Jarrah (sanded)
Red Bloodwood (Eucalyptus marginata pictured)

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Common Name(s): Red Bloodwood

Scientific Name: Corymbia gummifera

Distribution: Coastal areas of eastern Australia

Tree Size: 65-100 ft (20-30 m) tall, 3-4 ft (1-1.2 m) trunk diameter

Average Dried Weight: 54 lbs/ft3 (865 kg/m3)

Specific Gravity (Basic, 12% MC): .70, .87

Janka Hardness: 2,450 lbf (10,910 N)

Modulus of Rupture: 14,380 lbf/in2 (99.1 MPa)

Elastic Modulus: 1,860,000 lbf/in2 (12.83 GPa)

Crushing Strength: 8,480 lbf/in2 (58.5 MPa)

Shrinkage: Radial: ~3%, Tangential: ~6%, Volumetric: ~9%

Color/Appearance: No data available.

Grain/Texture: No data available.

Endgrain: No data available.

Rot Resistance: No data available.

Workability: No data available.

Odor: No characteristic odor.

Allergies/Toxicity: Although severe reactions are quite uncommon, Red Bloodwood has been reported to cause eye and skin irritation. See the articles Wood Allergies and Toxicity and Wood Dust Safety for more information.

Pricing/Availability: Virtually never exported to North America.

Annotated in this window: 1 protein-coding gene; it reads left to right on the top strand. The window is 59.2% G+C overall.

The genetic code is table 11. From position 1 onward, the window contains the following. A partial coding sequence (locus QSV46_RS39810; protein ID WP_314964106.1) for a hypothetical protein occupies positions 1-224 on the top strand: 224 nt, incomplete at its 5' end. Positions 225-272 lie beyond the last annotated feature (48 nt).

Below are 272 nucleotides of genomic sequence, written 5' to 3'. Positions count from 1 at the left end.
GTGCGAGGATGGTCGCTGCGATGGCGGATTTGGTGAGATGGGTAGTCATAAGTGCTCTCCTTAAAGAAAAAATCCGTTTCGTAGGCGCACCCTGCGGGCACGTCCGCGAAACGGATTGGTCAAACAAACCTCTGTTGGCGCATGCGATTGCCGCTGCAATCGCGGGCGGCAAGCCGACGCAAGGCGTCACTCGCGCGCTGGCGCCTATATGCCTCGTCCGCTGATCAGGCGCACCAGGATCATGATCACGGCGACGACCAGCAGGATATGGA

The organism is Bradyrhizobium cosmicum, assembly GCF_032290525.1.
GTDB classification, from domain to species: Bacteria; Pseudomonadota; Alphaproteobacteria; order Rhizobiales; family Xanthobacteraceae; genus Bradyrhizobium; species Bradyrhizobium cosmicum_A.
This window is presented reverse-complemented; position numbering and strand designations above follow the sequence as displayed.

Sustainability: This wood species is not listed in the CITES Appendices or on the IUCN Red List of Threatened Species.

Common Uses: No data available.

Comments: Not to be confused with the much more widespread commercial South American lumber Bloodwood (Brosimum rubescens), Red Bloodwood is an unrelated Australian species.

Related Species:

Related Articles:

None available.

Scans/Pictures: There are currently no pictures of this exact wood species, but a similar species within the Eucalyptus genus is being substituted (E. marginata). If you’d like to contribute a wood sample of this specific species to be scanned, (even small pieces of veneer can be sent), please use the contact form.

Jarrah (sanded)
Jarrah (sanded)
Jarrah (sealed)
Jarrah (sealed)
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This tree is common where I live but is usually just left to rot or burnt as firewood.